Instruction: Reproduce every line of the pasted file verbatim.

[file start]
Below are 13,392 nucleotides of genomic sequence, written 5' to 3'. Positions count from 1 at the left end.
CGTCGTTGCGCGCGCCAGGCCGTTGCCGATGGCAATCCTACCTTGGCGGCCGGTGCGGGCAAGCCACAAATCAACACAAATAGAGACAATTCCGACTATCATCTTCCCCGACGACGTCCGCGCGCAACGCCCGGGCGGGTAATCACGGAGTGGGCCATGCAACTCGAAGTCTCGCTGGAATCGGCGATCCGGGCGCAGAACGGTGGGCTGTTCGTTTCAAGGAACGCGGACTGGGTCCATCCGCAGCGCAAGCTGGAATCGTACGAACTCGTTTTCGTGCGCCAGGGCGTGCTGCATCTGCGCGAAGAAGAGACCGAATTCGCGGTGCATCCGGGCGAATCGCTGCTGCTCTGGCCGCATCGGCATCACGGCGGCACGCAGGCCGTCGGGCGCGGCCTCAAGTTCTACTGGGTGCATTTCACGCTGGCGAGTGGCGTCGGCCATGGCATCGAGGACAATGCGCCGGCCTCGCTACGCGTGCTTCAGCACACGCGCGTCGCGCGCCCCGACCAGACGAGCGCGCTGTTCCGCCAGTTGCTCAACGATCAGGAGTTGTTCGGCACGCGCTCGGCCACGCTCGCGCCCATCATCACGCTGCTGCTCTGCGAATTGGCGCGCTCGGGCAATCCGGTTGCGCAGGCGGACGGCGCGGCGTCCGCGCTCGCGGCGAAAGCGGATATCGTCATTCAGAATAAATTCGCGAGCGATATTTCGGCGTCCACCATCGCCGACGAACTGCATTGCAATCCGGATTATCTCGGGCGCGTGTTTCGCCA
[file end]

Below are 13,392 nucleotides of genomic sequence, written 5' to 3'. Positions count from 1 at the left end.
CGTCGTTGCGCGCGCCAGGCCGTTGCCGATGGCAATCCTACCTTGGCGGCCGGTGCGGGCAAGCCACAAATCAACACAAATAGAGACAATTCCGACTATCATCTTCCCCGACGACGTCCGCGCGCAACGCCCGGGCGGGTAATCACGGAGTGGGCCATGCAACTCGAAGTCTCGCTGGAATCGGCGATCCGGGCGCAGAACGGTGGGCTGTTCGTTTCAAGGAACGCGGACTGGGTCCATCCGCAGCGCAAGCTGGAATCGTACGAACTCGTTTTCGTGCGCCAGGGCGTGCTGCATCTGCGCGAAGAAGAGACCGAATTCGCGGTGCATCCGGGCGAATCGCTGCTGCTCTGGCCGCATCGGCATCACGGCGGCACGCAGGCCGTCGGGCGCGGCCTCAAGTTCTACTGGGTGCATTTCACGCTGGCGAGTGGCGTCGGCCATGGCATCGAGGACAATGCGCCGGCCTCGCTACGCGTGCTTCAGCACACGCGCGTCGCGCGCCCCGACCAGACGAGCGCGCTGTTCCGCCAGTTGCTCAACGATCAGGAGTTGTTCGGCACGCGCTCGGCCACGCTCGCGCCCATCATCACGCTGCTGCTCTGCGAATTGGCGCGCTCGGGCAATCCGGTTGCGCAGGCGGACGGCGCGGCGTCCGCGCTCGCGGCGAAAGCGGATATCGTCATTCAGAATAAATTCGCGAGCGATATTTCGGCGTCCACCATCGCCGACGAACTGCATTGCAATCCGGATTATCTCGGGCGCGTGTTTCGCCA